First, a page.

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    Since we're in a “panoramic” (shoutout to Gunna), ordering in or stocking up on all your favorite snacks can be tempting, but it can also cause you to spend way more on food than you planned. One way you can try to save on groceries is by taking advantage of coupons or grocery store reward programs. Maybe it's time to finally sign up for that discount the grocery clerk is always reminding you about — it could pay off in the long run. Or you could try downloading an app like Ibotta, which gives you cash back for in-store or online purchases (check out our review of Ibotta here).

    Cooking at home and meal prepping is another great way to keep your wallet in shape. Buy your basics in bulk, like rice, oatmeal, and cereal, to keep your kitchen stocked up for less. And keep an eye on how much food you throw away. According to Waste360, Americans throw out $53.81 worth of spoiled food a week. To get the most out of all the food you’ve bought, try some food storage hacks to make your groceries last as long as possible.

    And for a bit of inspo, see how one writer ate for a week on a $25 grocery budget.

    9. Sell the stuff you no longer use.

    a rocking chair sold for $50 on facebook market place
    Facebook / BuzzFeed / Via Facebook: marketplace

    Marie Kondo your space and make money off the items and clothes you no longer use. There are tons of online selling platforms out there, like Facebook Marketplace, Craigslist, Poshmark, and eBay, that you can use to host your very own online yard sale.

    While it can be time-consuming, it's definitely worth it to take really nice photos of your items so people actually want to buy them. And remember to write an accurate description and be up-front about any issues in order to help reduce returns. Don't worry that a few people might not be interested in your stuff because it's used or slightly damaged — it's always better to be transparent so buyers know what they're getting.

    Oh, and one more tip: To keep your shipping costs low, reuse old envelopes, boxes, and bubble wrap to package up and send out items.

    10. Give your income a boost by picking up a side gig.

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    There are essentially two ways to increase your savings: You can either spend less money or make more of it. In addition to earning you some extra cash, a side hustle doing something you love can actually be a lot of fun. (And let’s face it: Some of us have way more free time on our hands than we care to admit.) Why not try to turn that hobby you picked up during quarantine into a stream of income?

    If you're not sure where to start, “Write 10 things you like doing,” Hussey-Yeo suggests. “Can you get someone to pay you for it? If not, try another 10. You are more creative and capable than you think.”

    PS: Here are some side hustles that people say are pretty profitable.

    11. Or, if you're in a position to do so, try asking for a raise.

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    If you’ve been killing it at your job, you might consider talking to your boss about getting a raise. I know this is a terrifying conversation to have, but you never know until you ask. If your boss says yes, you can start adding to your savings without stretching your pockets too thin. But if your anxiety’s kicking in just thinking about having this conversation, here are several tips to request a raise like a pro.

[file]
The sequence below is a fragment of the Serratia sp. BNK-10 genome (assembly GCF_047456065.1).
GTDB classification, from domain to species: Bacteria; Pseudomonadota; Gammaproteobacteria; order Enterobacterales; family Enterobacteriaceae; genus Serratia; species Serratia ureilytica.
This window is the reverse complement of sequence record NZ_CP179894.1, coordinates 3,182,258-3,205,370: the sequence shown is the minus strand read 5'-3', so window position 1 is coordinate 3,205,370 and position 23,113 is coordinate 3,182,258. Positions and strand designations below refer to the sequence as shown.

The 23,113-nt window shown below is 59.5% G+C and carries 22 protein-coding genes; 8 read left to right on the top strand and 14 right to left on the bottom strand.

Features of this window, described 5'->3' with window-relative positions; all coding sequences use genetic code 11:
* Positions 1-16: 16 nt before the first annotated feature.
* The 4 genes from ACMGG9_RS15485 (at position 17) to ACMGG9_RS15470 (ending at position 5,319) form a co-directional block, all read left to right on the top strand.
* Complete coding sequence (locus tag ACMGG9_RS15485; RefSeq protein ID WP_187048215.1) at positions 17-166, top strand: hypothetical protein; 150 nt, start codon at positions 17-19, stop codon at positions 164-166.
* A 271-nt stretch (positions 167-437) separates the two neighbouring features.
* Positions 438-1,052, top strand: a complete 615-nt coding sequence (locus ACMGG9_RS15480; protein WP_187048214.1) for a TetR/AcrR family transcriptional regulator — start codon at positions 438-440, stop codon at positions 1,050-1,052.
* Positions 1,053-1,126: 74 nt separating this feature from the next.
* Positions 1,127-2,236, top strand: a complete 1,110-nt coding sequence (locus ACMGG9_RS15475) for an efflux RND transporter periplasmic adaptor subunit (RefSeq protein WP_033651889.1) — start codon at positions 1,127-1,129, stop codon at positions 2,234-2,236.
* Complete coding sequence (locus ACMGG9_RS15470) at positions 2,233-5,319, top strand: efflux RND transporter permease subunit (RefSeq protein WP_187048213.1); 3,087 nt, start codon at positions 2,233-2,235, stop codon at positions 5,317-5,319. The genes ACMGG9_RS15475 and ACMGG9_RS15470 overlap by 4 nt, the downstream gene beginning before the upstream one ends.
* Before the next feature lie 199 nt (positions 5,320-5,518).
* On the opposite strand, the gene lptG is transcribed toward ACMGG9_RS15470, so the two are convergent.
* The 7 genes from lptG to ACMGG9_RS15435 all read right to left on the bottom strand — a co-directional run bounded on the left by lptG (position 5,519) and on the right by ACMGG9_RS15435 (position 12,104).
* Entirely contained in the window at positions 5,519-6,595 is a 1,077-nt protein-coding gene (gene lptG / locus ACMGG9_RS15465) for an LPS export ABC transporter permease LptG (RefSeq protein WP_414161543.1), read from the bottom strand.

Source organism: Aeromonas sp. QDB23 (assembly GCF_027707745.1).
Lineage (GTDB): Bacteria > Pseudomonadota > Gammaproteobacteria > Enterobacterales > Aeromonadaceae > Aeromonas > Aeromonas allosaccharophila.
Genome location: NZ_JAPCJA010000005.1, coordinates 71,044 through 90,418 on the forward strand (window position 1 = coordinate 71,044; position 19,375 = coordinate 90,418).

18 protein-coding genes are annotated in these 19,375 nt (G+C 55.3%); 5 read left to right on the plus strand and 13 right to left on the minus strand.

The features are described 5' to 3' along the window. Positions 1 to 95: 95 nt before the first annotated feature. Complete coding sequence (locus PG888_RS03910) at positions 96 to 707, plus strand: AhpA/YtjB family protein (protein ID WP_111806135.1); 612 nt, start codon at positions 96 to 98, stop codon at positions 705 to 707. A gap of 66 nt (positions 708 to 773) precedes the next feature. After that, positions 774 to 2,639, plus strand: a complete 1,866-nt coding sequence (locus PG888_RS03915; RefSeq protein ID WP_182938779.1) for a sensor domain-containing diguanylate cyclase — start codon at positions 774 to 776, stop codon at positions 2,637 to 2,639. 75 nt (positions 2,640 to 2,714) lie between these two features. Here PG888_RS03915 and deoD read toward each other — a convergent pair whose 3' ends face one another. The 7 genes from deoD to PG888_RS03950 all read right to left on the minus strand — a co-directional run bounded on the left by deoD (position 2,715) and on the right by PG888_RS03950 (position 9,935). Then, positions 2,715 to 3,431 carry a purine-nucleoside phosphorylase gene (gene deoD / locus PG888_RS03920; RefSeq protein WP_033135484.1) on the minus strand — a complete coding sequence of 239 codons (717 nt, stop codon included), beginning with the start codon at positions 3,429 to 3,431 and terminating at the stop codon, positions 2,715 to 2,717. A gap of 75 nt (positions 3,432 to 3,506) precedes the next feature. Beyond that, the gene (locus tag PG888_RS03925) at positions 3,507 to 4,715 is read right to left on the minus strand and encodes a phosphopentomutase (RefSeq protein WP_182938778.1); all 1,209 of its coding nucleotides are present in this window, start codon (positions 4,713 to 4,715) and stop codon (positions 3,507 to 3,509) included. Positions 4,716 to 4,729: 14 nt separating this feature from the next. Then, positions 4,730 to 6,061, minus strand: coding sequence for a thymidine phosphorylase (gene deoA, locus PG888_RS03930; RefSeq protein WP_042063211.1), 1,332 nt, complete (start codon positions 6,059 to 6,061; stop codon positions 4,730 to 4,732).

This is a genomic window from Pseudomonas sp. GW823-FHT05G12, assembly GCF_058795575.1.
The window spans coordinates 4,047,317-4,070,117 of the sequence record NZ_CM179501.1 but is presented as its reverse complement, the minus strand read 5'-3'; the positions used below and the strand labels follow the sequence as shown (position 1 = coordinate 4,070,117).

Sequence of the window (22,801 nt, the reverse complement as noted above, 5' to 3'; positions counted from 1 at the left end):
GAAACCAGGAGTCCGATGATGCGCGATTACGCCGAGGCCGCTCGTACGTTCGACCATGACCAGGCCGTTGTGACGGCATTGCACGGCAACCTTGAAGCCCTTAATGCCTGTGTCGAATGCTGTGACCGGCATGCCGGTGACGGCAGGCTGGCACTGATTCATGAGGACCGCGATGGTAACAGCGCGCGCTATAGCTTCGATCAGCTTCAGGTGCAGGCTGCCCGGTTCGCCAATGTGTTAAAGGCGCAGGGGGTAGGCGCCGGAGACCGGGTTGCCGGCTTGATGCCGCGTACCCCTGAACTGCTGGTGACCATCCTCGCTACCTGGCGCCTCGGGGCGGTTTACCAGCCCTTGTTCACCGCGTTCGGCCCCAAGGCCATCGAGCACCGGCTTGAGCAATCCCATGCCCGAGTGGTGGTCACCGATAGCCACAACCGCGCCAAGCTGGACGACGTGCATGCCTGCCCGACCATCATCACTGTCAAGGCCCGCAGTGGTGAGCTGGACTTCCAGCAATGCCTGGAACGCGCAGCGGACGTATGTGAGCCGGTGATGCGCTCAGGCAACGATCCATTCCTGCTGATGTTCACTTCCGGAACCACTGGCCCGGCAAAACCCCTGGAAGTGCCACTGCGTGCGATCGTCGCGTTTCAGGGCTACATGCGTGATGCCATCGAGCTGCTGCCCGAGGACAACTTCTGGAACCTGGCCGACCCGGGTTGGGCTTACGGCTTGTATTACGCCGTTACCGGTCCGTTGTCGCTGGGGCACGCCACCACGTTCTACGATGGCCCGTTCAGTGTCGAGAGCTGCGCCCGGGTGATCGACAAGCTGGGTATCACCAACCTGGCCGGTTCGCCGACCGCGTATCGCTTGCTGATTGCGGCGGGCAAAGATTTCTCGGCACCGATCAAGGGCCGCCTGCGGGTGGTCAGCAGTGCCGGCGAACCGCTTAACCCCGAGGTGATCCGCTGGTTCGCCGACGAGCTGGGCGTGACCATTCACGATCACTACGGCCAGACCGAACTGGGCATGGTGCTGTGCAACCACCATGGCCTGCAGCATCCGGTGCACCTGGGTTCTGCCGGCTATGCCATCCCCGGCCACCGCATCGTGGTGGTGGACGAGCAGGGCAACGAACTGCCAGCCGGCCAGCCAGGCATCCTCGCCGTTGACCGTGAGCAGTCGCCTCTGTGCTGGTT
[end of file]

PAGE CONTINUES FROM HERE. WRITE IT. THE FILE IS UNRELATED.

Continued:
12. Unsubscribe from marketing emails that tempt you to spend.

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    Not today, Satan! Marketing emails from your favorite store know just what to say to pull you in. It’s hard to tell them "No!" when they offer you a 30% discount code or show you a sneak peek of their spring collection. Remove the temptation completely by unsubscribing from promotional emails. I know It’s hard to say goodbye, but you can do this.

    13. Take advantage of credit card perks, like rewards points and cash back features.

    someone holding two credit cards
    Jasmin Suknanan / BuzzFeed

    When used responsibly, a credit card can actually be a handy money-saving tool. For example, if you get a card with no annual fee and a free cash back feature, all the money you earn back can be put toward your emergency fund. Let's say you get a card that gives you 5% cash back and you spend $500 a month. You’ll get $25 back! It might not seem like a lot, but getting a return on your spending is like getting a discount on life. And hey, something is better than nothing, right?

    Just remember, credit cards can be a double-edged sword when they aren't used responsibly. So to steer clear of debt, treat your credit card like a debt card. Only spend what you can repay at the end of the month, and pay off your balance in full, on time. You should also try to use no more than 30% of your available credit. And if you're already working on paying off a credit card, it might be best to focus on eliminating that balance before you start trying to earn any cash rewards or points.

    14. Know that it's okay to start small. Saving any amount is better than nothing!

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    When it comes to rebuilding your emergency fund, it’s never too early to start saving. If you begin now (and even if you start small), you'll have a cushion for unexpected expenses even if you don't meet the full cost. Some savings are better than none and can keep you from dipping into other accounts (or debt) to cover the expense.

    “Everybody’s seen the statistic that 4 out of 10 Americans can’t afford a $400 expense,” Hussey-Yeo says. “It’s tragic. But we’re seeing people in that situation make a ton of progress by saving small and often. Even $5 a week adds up.”

    For more money-making and savings tips, check out our other personal finance posts.